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Our response to that controversial study on CBT outcomes in chronic fatigue has now been formally published

As you read here in February, David Tuller and I attempted to respond to an alarming research paper that appeared in a recent issue of the Journal of the Royal Society of Medicine.

The paper they had published had purported to show evidence that cognitive behavioural therapy leads to symptom improvements in patients with chronic fatigue. We wrote a response detailing the study’s serious methodological flaws and the highly misleading way in which its results had been presented. We even showed that key statistical statements in the paper’s Abstract were factually inaccurate. Despite this, the Journal of the Royal Society of Medicine saw fit to reject our submission without providing any reason. Even though our manuscript met all the journal’s guidelines, the editor chose to not even allow it be reviewed for publication.

Undeterred, we proceeded to submit to another journal, the Journal of Health Psychology. There it underwent formal review, arising from which we were required to make some changes. Ultimately our revisions were deemed satisfactory and our paper was accepted.

Today it has been officially published. It is Open Access, so you can read it for free at the JHP website.

This is our new Abstract:

In a paper published in the Journal of the Royal Society of Medicine, Adamson et al. (2020) interpret data as showing that cognitive behavioural therapy leads to improvement in patients with chronic fatigue syndrome and chronic fatigue. Their research is undermined by several methodological limitations, including: (a) sampling ambiguity; (b) weak measurement; (c) survivor bias; (d) missing data and (e) lack of a control group. Unacknowledged sample attrition renders statements in the published Abstract misleading with regard to points of fact. That the paper was approved by peer reviewers and editors illustrates how non-rigorous editorial processes contribute to systematic publication bias.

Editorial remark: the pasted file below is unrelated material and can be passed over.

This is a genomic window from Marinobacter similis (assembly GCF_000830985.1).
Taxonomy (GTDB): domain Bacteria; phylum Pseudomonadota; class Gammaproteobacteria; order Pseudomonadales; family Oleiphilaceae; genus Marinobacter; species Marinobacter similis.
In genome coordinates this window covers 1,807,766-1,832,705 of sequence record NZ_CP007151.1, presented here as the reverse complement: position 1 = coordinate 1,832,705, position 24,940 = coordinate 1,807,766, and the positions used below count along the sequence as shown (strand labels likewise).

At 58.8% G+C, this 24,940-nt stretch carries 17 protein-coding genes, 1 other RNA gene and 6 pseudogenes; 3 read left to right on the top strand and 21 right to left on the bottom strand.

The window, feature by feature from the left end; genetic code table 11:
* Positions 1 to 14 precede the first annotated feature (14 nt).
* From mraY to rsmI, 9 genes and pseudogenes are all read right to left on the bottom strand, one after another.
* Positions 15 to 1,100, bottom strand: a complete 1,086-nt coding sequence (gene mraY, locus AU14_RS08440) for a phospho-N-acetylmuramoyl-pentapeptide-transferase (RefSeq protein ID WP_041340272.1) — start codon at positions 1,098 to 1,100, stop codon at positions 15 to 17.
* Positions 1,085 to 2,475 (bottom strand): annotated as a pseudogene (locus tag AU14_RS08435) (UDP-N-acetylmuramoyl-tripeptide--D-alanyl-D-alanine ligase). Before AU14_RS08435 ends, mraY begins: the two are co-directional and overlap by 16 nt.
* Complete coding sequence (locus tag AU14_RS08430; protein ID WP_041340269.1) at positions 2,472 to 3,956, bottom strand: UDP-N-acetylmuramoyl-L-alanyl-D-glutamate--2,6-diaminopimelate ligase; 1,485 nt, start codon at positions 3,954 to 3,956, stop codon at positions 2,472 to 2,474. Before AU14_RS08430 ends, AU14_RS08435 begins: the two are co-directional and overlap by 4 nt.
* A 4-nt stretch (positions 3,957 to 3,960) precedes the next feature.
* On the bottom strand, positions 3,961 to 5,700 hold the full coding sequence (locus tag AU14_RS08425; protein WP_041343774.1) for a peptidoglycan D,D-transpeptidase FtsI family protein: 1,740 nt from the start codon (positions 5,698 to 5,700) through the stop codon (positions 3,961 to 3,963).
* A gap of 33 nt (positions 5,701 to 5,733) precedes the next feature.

You may have read our earlier draft back in February. However, the published version contains a very important update.

In a new section in our Conclusion, we describe some specific problems with how the JRSM arranged for the original CBT study to be peer-reviewed. We go into detail on the specific peer reviewers they approached, critiquing their qualifications and — crucially — exposing some troubling conflict-of-interest issues.

Here is a flavour:

More notably, the fourth peer reviewer is a psychiatry trainee on the Maudsley Training Programme. This programme is operated in partnership with the Institute of Psychiatry, Psychology and Neuroscience at King’s College London and the South London and Maudsley NHS Foundation Trust. All five co-authors of the Adamson et al. paper list one or both of these institutions as their academic affiliation(s). Two of the co-authors (…) hold senior positions at the Institute of Psychiatry at King’s. Another co-author (…) serves as a College Tutor and Clinical Skills Programme Co-ordinator on the Maudsley Training Programme itself. Ordinarily, being affiliated to the same institution(s) as a manuscript co-author would disqualify a person from serving as peer reviewer. Being affiliated not only to the same institution, but to the same academic units as all five co-authors would certainly appear to present significant issues concerning potential conflicts of interest. That the peer reviewer in question is a trainee of the co-authors’ institutions further compounds the problem. In our view, to ask a student to serve as peer reviewer for a paper produced by senior professors of their own college places them in an impossible position, and is highly inappropriate.

Do go take a look.

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